The judge in the case will weigh many factors when determining a just and fit sentence in each case. Both the defense and Crown will have the opportunity to present evidence to bolster what they believe is a fair sentence for the offender, however the ultimate decision will lie with the judge presiding over the case. Factors such as the age of the accused (youth offenders), the nature of the act committed, personal characteristics of the accused, personal characteristics of the victim, the criminal history of the accused, and the factors leading up to the accused committing the act will all be taken into consideration when determining a just and fit sentence.

What is Exposure? 

Section 173(2) of the Criminal Code defines exposure as follows:

173(2) Every person who, in any place, for a sexual purpose, exposes his or her genital organs to a person who is under the age of 16 years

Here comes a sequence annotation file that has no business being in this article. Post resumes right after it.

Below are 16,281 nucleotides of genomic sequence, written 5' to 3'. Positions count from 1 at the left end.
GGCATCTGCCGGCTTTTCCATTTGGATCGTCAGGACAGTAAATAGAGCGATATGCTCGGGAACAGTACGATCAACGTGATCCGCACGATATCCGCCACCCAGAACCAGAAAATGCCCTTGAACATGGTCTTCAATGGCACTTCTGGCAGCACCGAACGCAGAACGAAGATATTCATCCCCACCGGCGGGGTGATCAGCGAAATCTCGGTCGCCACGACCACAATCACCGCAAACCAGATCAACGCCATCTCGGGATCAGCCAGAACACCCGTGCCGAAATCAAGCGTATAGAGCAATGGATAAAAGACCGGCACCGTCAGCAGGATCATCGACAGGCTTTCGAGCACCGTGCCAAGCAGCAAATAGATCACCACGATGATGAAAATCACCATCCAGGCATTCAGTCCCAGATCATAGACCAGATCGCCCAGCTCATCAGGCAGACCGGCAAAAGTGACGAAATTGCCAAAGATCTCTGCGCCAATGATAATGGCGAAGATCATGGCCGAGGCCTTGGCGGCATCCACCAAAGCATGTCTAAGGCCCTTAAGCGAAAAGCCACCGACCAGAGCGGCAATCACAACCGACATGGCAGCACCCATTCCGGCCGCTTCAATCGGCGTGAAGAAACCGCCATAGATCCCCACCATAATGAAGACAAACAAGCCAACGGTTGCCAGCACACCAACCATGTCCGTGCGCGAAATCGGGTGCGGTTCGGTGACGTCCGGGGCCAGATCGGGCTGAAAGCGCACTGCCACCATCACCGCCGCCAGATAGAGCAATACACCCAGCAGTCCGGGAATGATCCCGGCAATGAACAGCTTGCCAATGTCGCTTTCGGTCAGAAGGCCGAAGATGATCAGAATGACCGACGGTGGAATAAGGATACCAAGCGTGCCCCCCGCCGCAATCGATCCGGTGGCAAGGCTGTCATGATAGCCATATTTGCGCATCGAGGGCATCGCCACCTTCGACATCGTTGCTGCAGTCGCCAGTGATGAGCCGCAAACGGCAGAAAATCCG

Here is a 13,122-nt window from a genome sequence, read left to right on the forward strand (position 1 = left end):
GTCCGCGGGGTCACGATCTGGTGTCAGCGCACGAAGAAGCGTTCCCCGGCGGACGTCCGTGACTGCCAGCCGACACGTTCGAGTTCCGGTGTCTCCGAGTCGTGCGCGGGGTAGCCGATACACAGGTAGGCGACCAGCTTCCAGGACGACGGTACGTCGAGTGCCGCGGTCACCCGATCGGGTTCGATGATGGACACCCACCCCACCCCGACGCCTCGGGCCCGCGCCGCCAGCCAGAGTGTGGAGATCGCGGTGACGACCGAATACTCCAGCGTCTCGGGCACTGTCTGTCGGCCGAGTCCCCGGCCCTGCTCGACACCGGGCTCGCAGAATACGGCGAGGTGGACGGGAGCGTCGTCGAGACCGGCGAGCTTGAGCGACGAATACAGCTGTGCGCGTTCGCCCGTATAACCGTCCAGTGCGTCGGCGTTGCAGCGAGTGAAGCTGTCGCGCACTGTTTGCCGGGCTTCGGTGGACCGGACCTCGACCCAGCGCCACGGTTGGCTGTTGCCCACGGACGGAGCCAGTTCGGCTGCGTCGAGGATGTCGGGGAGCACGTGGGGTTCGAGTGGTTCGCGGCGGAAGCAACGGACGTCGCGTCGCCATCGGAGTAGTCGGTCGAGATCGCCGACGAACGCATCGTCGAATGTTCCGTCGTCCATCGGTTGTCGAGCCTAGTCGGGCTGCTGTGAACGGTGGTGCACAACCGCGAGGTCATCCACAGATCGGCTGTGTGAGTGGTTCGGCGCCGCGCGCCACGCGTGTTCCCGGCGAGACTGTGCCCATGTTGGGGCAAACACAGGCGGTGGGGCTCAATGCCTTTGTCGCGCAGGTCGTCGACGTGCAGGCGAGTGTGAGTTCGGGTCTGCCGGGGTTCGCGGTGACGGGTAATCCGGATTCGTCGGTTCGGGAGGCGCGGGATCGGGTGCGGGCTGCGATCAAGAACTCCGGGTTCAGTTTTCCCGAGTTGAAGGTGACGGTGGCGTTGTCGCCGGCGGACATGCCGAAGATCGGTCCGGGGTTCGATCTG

Criminal exposure under s.173(2) does not have to occur in a public place and can even occur when the accused is not physically present with the minor, such as in cases of exposure over the internet.

What are some of the Penalties for Exposure?

Exposure under s. 173(2) of the criminal code is a hybrid offense, meaning it is the Crown’s decision whether to proceed by summary conviction, or in more serious cases, by indictment. The Crown will consider many factors when making this determination, including personal characteristics of the accused, the nature of the act allegedly committed and any other factors that may be relevant. If found guilty on summary conviction of committing an indecent act the maximum penalty will be six months’ imprisonment and/or a fine up to $5,000. If found guilty of an indecent act that was prosecuted by indictment the maximum penalty is two years’ imprisonment.